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Joints crackling,knees,vata dosha,kapha-dosha,ayurveda and yoga therapy,yoga therapy for life

Ayurveda and yoga therapy. “Crackling” on the mat.

Many people know this feeling while practising in the classroom or at home suddenly the sound of “breaking branches” bursts the blissful silence.

You might think: “Am I so much old and “wooden”? What will my classmates and instructor say? I’m practising for a month / year / all my life? What is this?”

Calm down! Joints crackling is most often an individual feature, not a punishment.
Being a person belonging to the category of “Crispy” yogis (hmm, sound like a good advertising slogan, huh? :))
I will tell you more about this subject.

Let’s immediately outline the range of problems. We will talk about the physiological joints crackling during the movement, which has nothing to do with the consequences of injuries, anatomical features of the joints structure and special cases.

With such this “sound” problem, an average yoga mat user can face. So where does this sound come from?
When you start working with joints (making the simplest movements), bend and unbend the knee for example, you hear characteristic crackling sounds. This is nothing but the “clap” of air inside the joint due to a change in pressure inside the joint bag during movement. After a certain number of movements, the joint ceases to “click” and you continue your exercises without being distracted by noise effects. Yet, often this “crunch” does not leave you during the whole class.

From the point of view of Ayurveda, joints accumulating Air are possessions of Vata Doshi — one of the three governing dominants in the body, composed of elements of Air and Ether. Vata Dosha accumulated in the joints in large or excessive amounts and provokes sound effects during movements.

For balancing Vata in our body there is Kapha-Dosha, composed of elements of the Earth and Water and saturating the body and parts of it with moisture and “clay” (a lubricant component). Lubricating component in the joint is a synovial fluid that is produced inside the joint bag during the time of performing any physical actions. It also lubricates the joint from the inside, preventing its wear and tearing. If the synovial fluid is not produced enough (against the background of the general “dryness” of the body – increased Vata Doshi), the joint continues to chase inside itself the Air at work, which gives birth to all the familiar “crunch” sound.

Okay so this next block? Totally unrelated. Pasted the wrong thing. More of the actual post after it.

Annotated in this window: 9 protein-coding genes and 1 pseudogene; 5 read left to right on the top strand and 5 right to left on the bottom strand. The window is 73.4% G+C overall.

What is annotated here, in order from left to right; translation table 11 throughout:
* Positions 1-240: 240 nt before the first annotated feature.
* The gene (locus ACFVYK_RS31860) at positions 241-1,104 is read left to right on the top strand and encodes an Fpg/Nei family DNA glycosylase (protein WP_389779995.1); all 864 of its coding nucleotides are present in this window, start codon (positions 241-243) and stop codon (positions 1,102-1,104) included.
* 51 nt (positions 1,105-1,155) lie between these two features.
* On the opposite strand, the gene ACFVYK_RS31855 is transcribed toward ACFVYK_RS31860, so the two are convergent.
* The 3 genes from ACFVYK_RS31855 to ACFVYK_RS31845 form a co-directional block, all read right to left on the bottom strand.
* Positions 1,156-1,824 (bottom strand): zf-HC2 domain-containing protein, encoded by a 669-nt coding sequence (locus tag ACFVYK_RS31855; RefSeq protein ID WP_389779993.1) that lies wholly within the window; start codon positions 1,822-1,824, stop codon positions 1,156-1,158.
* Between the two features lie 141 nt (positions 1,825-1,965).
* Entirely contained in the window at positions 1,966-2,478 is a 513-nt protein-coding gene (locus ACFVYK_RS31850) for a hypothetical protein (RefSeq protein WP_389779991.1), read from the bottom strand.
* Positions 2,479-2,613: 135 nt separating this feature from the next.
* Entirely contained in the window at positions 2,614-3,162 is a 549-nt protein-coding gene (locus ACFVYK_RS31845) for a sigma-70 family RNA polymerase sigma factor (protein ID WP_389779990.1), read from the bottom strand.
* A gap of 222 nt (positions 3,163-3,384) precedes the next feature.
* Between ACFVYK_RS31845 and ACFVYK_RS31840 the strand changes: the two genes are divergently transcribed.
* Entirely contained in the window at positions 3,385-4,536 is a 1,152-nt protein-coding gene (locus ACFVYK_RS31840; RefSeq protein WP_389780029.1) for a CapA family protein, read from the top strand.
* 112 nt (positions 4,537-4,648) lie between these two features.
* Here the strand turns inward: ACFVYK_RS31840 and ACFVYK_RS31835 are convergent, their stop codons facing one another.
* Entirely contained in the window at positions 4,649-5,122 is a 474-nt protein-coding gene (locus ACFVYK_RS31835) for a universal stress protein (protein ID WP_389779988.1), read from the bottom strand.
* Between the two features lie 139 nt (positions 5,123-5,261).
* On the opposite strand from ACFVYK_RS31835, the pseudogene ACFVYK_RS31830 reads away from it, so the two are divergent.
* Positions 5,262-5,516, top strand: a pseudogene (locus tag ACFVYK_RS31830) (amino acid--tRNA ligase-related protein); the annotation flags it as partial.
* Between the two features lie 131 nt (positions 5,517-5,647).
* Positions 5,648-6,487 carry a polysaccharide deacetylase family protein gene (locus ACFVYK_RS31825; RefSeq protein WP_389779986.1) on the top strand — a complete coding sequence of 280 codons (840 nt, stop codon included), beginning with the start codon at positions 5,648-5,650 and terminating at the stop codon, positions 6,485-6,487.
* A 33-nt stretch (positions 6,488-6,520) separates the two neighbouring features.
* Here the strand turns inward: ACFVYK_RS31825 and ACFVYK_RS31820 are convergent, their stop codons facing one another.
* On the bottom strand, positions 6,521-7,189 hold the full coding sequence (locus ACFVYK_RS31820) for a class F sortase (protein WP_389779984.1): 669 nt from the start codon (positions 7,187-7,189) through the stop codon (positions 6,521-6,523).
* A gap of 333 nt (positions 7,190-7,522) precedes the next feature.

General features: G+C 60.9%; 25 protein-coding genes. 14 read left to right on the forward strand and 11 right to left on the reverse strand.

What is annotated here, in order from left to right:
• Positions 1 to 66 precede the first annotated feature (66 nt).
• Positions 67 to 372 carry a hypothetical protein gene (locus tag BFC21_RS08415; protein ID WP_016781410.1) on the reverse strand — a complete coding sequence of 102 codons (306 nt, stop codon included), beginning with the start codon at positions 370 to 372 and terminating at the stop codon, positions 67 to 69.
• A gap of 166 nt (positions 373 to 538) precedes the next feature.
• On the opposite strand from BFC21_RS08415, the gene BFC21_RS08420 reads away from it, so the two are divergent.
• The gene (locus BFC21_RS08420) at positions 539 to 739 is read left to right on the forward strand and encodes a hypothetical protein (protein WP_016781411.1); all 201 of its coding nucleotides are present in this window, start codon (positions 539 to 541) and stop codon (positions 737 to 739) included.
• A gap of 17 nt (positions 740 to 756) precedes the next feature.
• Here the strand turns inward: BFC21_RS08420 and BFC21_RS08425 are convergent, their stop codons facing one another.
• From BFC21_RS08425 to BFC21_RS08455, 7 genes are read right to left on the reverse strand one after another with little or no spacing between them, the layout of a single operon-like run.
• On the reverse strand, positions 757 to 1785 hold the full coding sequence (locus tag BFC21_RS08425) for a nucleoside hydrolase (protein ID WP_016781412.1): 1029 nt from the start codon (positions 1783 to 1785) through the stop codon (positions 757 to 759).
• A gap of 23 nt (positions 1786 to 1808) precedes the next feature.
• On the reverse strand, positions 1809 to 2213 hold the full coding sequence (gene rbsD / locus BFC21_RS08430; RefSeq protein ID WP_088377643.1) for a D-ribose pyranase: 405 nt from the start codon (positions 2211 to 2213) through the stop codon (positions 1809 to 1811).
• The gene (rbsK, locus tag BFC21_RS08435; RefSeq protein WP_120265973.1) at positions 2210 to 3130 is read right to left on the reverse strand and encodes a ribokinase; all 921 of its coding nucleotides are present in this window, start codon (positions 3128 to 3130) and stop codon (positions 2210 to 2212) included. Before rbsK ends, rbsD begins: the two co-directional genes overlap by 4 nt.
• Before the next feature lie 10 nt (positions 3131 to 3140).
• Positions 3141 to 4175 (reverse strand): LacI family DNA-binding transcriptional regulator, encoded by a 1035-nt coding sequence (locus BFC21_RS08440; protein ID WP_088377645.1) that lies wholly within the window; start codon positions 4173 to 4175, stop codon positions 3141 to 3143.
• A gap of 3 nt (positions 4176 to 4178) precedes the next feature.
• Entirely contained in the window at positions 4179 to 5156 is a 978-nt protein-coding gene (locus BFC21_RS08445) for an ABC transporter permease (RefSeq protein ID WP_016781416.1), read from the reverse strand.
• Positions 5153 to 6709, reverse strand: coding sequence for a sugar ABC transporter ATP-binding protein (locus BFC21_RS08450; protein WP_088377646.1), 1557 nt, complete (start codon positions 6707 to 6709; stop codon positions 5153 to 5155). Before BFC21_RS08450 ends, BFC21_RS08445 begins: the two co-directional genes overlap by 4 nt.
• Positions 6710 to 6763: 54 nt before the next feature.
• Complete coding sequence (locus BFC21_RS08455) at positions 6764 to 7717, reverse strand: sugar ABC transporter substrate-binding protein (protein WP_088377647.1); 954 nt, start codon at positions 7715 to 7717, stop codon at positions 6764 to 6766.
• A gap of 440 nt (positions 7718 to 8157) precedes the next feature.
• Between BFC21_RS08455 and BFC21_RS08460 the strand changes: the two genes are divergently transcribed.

What does yoga therapy say about this? Small-amplitude movements aimed at working with particular parts of the body help to reduce and prevent the joints “crunching”. The practice section of Yoga Sukshma Vyayama is a good example. Also, as a “crunchy” person, I like working with detailed exercises and practices that solve the problem in a complex way. An example of similar can be found in the seminar “Knees. The connecting link of practice” and the course “Yoga therapy for life”.

Ayurveda, yet, recommends in this case to consume more oily food and drink plenty of water to maintain the quality and quantity of the produced synovial fluid. And, of course, it is worth learning to live with your body: listen, diagnose, analyse, correct. First accept it as it is, then change it.

Maria

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